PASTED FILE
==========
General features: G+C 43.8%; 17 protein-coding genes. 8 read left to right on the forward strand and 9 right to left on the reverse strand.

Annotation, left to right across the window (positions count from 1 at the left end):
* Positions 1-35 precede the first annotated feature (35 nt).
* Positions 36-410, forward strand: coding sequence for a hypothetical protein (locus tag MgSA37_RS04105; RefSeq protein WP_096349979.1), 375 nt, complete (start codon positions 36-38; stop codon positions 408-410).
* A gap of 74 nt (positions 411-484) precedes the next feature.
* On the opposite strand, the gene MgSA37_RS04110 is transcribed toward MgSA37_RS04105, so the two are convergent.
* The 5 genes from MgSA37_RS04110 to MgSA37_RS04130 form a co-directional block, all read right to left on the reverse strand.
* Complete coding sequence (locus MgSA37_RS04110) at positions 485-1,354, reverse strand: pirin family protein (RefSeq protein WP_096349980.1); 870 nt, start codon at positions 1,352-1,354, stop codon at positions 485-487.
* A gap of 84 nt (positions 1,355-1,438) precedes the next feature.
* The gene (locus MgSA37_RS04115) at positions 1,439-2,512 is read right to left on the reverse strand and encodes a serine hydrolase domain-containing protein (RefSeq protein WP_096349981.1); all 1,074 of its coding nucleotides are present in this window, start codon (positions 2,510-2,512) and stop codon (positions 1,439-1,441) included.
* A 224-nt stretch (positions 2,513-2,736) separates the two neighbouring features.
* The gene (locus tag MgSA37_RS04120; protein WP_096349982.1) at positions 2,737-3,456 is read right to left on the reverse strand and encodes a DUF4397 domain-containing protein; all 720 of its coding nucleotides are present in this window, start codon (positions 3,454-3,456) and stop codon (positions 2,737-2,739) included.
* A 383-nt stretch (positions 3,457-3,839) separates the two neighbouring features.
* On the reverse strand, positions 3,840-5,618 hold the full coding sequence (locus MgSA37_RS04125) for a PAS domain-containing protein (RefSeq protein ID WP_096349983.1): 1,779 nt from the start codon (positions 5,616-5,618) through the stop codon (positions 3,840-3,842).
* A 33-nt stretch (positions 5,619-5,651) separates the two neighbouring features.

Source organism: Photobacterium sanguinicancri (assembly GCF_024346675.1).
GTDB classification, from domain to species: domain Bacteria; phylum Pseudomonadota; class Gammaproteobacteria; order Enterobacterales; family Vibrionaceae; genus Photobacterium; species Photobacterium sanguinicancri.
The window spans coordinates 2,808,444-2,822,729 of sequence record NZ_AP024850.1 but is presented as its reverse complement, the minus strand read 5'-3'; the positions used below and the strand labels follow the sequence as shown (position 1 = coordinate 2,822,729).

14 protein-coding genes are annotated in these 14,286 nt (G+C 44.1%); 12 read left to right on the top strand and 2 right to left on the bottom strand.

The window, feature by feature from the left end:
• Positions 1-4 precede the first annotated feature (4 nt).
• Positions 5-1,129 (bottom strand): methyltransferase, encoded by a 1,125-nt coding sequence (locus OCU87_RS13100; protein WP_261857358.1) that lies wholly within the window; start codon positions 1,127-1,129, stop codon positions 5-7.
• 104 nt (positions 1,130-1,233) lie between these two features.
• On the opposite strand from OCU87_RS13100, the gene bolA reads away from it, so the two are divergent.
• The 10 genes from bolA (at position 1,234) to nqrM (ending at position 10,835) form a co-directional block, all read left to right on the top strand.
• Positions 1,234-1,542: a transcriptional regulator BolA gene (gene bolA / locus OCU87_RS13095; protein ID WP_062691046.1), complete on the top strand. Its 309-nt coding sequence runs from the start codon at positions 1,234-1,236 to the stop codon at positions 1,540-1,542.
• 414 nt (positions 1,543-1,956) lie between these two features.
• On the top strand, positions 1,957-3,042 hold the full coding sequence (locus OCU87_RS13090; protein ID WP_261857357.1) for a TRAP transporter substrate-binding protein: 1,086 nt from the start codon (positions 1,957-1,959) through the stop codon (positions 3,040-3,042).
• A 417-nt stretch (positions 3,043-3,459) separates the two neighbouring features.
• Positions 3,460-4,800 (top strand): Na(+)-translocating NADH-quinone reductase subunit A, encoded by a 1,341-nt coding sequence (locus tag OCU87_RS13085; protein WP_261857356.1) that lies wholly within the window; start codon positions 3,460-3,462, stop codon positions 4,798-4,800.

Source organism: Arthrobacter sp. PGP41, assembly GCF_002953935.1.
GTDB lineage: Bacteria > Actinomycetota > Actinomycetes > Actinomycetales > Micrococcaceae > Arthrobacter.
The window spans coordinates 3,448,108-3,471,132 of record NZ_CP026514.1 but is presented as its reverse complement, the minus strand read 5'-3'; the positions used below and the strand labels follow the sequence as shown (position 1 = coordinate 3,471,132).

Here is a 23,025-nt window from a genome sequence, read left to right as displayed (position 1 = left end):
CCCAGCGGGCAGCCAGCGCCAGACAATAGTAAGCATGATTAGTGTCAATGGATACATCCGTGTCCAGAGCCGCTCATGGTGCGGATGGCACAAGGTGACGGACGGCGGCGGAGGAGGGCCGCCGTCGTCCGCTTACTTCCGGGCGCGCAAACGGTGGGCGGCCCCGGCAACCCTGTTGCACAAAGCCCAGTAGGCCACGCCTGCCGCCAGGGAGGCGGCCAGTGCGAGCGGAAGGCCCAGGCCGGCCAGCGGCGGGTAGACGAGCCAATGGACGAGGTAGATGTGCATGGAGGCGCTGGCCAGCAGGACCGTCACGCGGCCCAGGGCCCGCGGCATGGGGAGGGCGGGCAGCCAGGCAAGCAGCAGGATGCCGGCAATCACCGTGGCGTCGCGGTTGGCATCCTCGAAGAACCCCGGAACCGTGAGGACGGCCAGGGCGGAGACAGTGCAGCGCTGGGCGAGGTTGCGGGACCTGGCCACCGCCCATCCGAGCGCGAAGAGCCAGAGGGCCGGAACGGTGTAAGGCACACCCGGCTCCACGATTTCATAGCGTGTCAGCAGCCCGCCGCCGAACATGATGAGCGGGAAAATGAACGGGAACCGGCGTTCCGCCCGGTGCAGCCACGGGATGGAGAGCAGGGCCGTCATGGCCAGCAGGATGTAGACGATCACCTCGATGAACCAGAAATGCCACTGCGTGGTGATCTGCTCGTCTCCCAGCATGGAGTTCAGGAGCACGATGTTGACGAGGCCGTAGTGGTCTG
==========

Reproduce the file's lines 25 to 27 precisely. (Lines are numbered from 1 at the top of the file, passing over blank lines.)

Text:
• The 10 genes from bolA (at position 1,234) to nqrM (ending at position 10,835) form a co-directional block, all read left to right on the top strand.
• Positions 1,234-1,542: a transcriptional regulator BolA gene (gene bolA / locus OCU87_RS13095; protein ID WP_062691046.1), complete on the top strand. Its 309-nt coding sequence runs from the start codon at positions 1,234-1,236 to the stop codon at positions 1,540-1,542.
• 414 nt (positions 1,543-1,956) lie between these two features.